ibusinesslines.com
ibusinesslines.com August 18, 2018


NYC becomes first USA city to impose Uber/Lyft cap

09 August 2018, 04:00 | Kelvin Horton

Cars in Manhattan including a yellow taxi make their way around a ride-hailing vehicle picking up passengers

New York City caps Uber and Lyft vehicles — a first-in-the-nation move

New York City is poised to become the first major USA city to impose a cap on Uber and other app-based ride-hailing services.

"The City's 12-month pause on new vehicle licenses will threaten one of the few reliable transportation options while doing nothing to fix the subways or ease congestion", she said, adding that the company would work "to pass real solutions like comprehensive congestion pricing".

Mayor Bill de Blasio and Corey Johnson, the City Council speaker, say the bill will help cut down on the amount of congestion on the streets of NY.

The one-year cap - which won't apply to wheelchair accessible vehicles or in certain underserved areas deemed not to be affected by congestion - is meant to make way for a study on longer term regulations and standards for the industry.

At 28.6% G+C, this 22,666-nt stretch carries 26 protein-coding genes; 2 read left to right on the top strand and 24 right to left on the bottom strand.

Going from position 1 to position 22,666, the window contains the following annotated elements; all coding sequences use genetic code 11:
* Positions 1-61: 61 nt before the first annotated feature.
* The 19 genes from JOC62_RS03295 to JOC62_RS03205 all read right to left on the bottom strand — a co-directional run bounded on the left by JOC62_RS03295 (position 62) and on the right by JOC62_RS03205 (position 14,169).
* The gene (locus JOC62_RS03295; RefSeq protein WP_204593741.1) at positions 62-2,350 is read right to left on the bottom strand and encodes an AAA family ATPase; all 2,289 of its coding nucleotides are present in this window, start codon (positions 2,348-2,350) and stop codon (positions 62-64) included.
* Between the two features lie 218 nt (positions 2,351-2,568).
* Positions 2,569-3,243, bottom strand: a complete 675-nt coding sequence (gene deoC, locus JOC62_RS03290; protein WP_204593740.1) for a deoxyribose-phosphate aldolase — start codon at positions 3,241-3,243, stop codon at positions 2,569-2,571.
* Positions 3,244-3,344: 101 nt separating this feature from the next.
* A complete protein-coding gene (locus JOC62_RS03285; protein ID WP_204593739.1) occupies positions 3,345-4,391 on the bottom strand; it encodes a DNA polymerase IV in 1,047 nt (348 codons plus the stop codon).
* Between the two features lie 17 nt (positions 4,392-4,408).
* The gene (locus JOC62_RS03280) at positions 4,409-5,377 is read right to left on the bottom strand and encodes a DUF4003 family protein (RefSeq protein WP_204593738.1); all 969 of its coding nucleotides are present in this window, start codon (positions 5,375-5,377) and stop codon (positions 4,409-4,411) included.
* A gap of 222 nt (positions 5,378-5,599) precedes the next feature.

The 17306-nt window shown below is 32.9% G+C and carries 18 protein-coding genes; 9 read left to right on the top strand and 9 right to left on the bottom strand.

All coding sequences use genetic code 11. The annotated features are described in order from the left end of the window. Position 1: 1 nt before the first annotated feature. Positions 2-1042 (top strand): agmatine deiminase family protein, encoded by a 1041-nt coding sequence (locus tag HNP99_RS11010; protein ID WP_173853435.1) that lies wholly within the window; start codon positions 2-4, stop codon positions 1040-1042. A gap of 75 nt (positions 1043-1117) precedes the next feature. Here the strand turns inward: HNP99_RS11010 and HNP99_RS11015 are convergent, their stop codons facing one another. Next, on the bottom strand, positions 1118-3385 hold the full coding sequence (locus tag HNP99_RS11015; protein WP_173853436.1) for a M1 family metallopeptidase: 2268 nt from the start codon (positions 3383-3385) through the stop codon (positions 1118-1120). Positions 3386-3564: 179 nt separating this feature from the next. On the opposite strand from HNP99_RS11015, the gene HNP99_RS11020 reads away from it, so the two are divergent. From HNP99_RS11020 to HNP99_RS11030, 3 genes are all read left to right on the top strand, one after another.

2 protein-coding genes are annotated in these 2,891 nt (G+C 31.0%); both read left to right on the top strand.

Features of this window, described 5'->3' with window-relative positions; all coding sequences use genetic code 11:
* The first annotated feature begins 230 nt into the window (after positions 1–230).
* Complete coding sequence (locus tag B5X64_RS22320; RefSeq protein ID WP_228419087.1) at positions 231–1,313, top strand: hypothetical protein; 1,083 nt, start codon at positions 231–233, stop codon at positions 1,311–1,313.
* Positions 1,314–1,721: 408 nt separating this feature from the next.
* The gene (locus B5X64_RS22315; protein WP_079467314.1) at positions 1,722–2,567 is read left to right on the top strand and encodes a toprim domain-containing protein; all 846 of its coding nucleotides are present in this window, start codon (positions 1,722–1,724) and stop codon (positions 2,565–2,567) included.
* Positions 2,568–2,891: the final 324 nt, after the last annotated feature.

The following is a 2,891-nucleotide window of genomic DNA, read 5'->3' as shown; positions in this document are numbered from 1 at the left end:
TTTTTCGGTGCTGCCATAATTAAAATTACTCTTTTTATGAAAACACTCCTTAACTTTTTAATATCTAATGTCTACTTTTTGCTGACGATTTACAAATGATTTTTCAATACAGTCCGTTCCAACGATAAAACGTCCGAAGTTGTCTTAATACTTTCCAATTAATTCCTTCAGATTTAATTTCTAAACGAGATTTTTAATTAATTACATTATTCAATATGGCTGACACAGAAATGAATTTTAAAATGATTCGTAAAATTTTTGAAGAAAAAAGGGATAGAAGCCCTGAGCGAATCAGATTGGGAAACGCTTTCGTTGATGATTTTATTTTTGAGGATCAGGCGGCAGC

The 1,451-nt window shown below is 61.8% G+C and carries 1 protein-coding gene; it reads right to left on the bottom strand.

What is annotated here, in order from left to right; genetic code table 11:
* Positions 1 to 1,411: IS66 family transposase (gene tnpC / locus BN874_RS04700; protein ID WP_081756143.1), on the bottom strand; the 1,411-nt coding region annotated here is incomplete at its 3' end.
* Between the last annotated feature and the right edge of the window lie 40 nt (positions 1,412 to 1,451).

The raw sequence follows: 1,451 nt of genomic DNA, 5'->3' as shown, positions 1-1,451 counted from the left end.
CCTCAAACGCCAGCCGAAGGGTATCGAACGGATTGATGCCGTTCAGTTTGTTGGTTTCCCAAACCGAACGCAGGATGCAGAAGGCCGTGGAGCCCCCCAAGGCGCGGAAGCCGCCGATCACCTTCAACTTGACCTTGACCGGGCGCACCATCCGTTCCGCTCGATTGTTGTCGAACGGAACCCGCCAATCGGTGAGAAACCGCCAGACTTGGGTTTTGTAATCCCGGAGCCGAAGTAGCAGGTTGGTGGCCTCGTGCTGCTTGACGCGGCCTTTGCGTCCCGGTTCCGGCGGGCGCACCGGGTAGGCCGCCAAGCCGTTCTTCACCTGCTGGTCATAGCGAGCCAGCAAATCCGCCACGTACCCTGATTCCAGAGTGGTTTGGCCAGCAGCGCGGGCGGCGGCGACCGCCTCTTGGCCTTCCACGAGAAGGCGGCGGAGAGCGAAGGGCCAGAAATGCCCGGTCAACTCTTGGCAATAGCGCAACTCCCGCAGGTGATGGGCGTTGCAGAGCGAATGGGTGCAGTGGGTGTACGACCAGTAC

"Our city is directly confronting a crisis that is driving working New Yorkers into poverty and our streets into gridlock".

They said they are trying to broaden their services by reducing reliance on cars, which can be seen in Uber's acquisition of JUMP bikes and a deal with Lime scooters.


"These sweeping cuts to transportation will bring New Yorkers back to an era of struggling to get a ride, particularly for communities of color and in the outer boroughs", Joseph Okpaku, Lyft's vice president of public policy said.

In a statement, Lyft decried the measure's passage - arguing the cap would make hailing a ride more hard across the city, particularly in less dense areas. That wouldn't bode well for Uber, which is considering going public next year. The drop in incomes has demoralized many drivers and the New York Taxi Workers Alliance said there have been six suicides among cab and livery drivers in recent months. The bill puts a one-year cap on new licenses for Uber, Lyft and other ride-sharing companies.

"More than 65,000 working families will be getting a desperately needed raise because of today's vote".

"We are pausing the issuance of new licenses in an industry that has been allowed to proliferate without any appropriate check or regulation", Corey Johnson, the City Council speaker, told the New York Times before the vote.

Under the cap, drivers will be required to be paid a minimum wage and ride-hailing companies will be granted licenses for wheelchair-accessible vehicles.



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